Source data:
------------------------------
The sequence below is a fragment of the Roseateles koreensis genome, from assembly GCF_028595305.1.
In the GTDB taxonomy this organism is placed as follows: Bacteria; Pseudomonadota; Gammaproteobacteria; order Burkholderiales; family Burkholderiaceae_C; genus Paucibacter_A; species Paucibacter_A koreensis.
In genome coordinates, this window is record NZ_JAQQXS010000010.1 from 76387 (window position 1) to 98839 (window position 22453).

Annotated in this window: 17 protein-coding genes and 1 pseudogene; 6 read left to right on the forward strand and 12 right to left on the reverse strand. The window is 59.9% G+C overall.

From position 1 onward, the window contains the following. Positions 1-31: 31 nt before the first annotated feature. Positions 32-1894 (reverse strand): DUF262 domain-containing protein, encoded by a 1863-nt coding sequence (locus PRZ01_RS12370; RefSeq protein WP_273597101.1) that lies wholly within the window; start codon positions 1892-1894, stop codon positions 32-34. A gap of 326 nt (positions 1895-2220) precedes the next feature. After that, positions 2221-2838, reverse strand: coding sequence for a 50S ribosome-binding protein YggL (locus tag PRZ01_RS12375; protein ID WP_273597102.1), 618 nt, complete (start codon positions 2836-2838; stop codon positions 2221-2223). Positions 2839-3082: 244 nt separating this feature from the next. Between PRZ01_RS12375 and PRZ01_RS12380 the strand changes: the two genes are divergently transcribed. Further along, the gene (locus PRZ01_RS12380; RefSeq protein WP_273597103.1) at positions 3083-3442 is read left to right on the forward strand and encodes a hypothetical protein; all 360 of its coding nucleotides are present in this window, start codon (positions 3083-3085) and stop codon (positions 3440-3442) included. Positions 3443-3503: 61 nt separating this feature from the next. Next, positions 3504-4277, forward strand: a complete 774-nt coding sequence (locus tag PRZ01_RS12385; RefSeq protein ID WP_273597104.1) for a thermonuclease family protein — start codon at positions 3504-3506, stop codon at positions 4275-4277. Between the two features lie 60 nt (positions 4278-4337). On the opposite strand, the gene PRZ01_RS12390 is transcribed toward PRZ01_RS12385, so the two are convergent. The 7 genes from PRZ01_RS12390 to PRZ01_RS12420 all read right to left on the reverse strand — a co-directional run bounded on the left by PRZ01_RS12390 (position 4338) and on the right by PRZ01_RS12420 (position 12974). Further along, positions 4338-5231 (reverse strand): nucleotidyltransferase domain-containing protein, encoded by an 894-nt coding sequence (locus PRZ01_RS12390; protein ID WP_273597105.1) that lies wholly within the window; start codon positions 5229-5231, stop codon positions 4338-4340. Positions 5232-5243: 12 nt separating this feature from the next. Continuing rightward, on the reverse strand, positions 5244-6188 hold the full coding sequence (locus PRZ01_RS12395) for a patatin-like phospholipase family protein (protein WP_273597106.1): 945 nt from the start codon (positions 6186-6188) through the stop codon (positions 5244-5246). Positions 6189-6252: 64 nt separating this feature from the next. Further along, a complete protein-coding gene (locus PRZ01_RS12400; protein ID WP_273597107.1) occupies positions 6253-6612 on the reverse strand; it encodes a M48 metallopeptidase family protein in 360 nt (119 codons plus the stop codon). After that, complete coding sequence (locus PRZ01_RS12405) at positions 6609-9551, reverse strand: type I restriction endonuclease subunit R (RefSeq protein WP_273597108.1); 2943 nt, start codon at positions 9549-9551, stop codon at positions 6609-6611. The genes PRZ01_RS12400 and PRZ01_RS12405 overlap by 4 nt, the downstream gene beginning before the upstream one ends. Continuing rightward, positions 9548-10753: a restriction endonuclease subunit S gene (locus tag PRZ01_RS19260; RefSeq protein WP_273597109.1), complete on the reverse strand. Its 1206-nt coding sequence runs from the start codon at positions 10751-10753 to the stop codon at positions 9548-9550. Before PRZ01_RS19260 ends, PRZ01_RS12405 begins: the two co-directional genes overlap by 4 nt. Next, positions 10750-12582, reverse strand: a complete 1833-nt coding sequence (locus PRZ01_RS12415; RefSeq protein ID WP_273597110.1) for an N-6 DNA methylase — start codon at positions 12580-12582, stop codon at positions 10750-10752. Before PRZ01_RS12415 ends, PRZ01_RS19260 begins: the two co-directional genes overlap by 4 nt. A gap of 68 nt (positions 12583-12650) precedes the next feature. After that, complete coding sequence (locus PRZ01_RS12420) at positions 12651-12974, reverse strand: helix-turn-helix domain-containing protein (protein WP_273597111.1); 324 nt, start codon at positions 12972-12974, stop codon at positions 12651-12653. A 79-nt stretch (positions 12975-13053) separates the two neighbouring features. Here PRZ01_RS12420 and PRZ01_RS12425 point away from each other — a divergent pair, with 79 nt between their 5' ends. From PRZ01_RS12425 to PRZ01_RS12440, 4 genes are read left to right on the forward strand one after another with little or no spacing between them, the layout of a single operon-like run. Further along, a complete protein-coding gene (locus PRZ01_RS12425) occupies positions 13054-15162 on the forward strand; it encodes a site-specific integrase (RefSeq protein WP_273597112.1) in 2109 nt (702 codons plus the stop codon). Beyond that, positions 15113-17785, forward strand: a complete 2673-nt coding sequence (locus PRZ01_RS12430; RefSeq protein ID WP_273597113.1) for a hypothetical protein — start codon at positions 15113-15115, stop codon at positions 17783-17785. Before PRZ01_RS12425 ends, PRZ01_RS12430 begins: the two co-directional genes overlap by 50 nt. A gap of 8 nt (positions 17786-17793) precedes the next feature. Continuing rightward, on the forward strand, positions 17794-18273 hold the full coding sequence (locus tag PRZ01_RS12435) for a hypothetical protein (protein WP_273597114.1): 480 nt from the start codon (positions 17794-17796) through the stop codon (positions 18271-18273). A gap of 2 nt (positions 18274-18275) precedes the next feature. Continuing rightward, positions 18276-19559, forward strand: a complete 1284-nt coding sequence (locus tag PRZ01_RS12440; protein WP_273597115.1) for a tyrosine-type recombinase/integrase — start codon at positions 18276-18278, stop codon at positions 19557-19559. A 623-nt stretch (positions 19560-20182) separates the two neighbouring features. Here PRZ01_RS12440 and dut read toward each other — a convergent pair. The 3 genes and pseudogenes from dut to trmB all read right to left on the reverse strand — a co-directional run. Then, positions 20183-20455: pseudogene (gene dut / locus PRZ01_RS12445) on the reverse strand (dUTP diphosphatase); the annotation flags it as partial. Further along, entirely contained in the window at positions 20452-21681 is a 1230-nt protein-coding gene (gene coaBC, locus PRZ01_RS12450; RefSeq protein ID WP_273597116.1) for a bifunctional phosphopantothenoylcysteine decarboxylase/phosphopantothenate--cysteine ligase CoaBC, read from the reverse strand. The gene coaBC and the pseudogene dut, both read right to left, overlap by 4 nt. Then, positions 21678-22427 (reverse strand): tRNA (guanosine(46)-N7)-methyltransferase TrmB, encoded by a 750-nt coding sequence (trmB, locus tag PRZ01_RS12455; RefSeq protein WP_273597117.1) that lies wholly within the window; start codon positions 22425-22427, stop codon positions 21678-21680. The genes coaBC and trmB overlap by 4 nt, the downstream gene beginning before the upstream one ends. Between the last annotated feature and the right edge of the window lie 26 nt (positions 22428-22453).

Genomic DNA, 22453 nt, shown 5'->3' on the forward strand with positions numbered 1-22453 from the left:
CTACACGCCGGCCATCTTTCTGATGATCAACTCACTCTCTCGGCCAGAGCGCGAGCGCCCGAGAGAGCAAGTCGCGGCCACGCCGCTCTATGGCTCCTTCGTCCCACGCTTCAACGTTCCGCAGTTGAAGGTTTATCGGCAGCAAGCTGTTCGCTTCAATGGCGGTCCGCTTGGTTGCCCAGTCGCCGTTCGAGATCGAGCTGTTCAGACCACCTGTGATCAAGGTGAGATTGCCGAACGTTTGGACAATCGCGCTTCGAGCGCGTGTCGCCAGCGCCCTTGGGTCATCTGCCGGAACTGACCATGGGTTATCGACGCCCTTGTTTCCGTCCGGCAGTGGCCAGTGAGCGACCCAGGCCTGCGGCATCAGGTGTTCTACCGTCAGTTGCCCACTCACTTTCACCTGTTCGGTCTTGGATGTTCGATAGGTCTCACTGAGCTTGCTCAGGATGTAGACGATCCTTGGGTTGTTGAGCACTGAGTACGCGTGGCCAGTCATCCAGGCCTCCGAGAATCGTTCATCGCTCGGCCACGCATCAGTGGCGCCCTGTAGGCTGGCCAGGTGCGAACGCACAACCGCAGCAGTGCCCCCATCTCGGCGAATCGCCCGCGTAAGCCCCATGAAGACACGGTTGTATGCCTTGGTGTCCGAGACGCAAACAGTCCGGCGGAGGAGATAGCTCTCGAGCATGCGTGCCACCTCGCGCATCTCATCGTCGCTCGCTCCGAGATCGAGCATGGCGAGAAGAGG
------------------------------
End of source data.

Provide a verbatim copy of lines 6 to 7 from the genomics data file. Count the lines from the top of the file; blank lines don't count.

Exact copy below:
Genomic DNA, 22453 nt, shown 5'->3' on the forward strand with positions numbered 1-22453 from the left:
CTACACGCCGGCCATCTTTCTGATGATCAACTCACTCTCTCGGCCAGAGCGCGAGCGCCCGAGAGAGCAAGTCGCGGCCACGCCGCTCTATGGCTCCTTCGTCCCACGCTTCAACGTTCCGCAGTTGAAGGTTTATCGGCAGCAAGCTGTTCGCTTCAATGGCGGTCCGCTTGGTTGCCCAGTCGCCGTTCGAGATCGAGCTGTTCAGACCACCTGTGATCAAGGTGAGATTGCCGAACGTTTGGACAATCGCGCTTCGAGCGCGTGTCGCCAGCGCCCTTGGGTCATCTGCCGGAACTGACCATGGGTTATCGACGCCCTTGTTTCCGTCCGGCAGTGGCCAGTGAGCGACCCAGGCCTGCGGCATCAGGTGTTCTACCGTCAGTTGCCCACTCACTTTCACCTGTTCGGTCTTGGATGTTCGATAGGTCTCACTGAGCTTGCTCAGGATGTAGACGATCCTTGGGTTGTTGAGCACTGAGTACGCGTGGCCAGTCATCCAGGCCTCCGAGAATCGTTCATCGCTCGGCCACGCATCAGTGGCGCCCTGTAGGCTGGCCAGGTGCGAACGCACAACCGCAGCAGTGCCCCCATCTCGGCGAATCGCCCGCGTAAGCCCCATGAAGACACGGTTGTATGCCTTGGTGTCCGAGACGCAAACAGTCCGGCGGAGGAGATAGCTCTCGAGCATGCGTGCCACCTCGCGCATCTCATCGTCGCTCGCTCCGAGATCGAGCATGGCGAGAAGAGG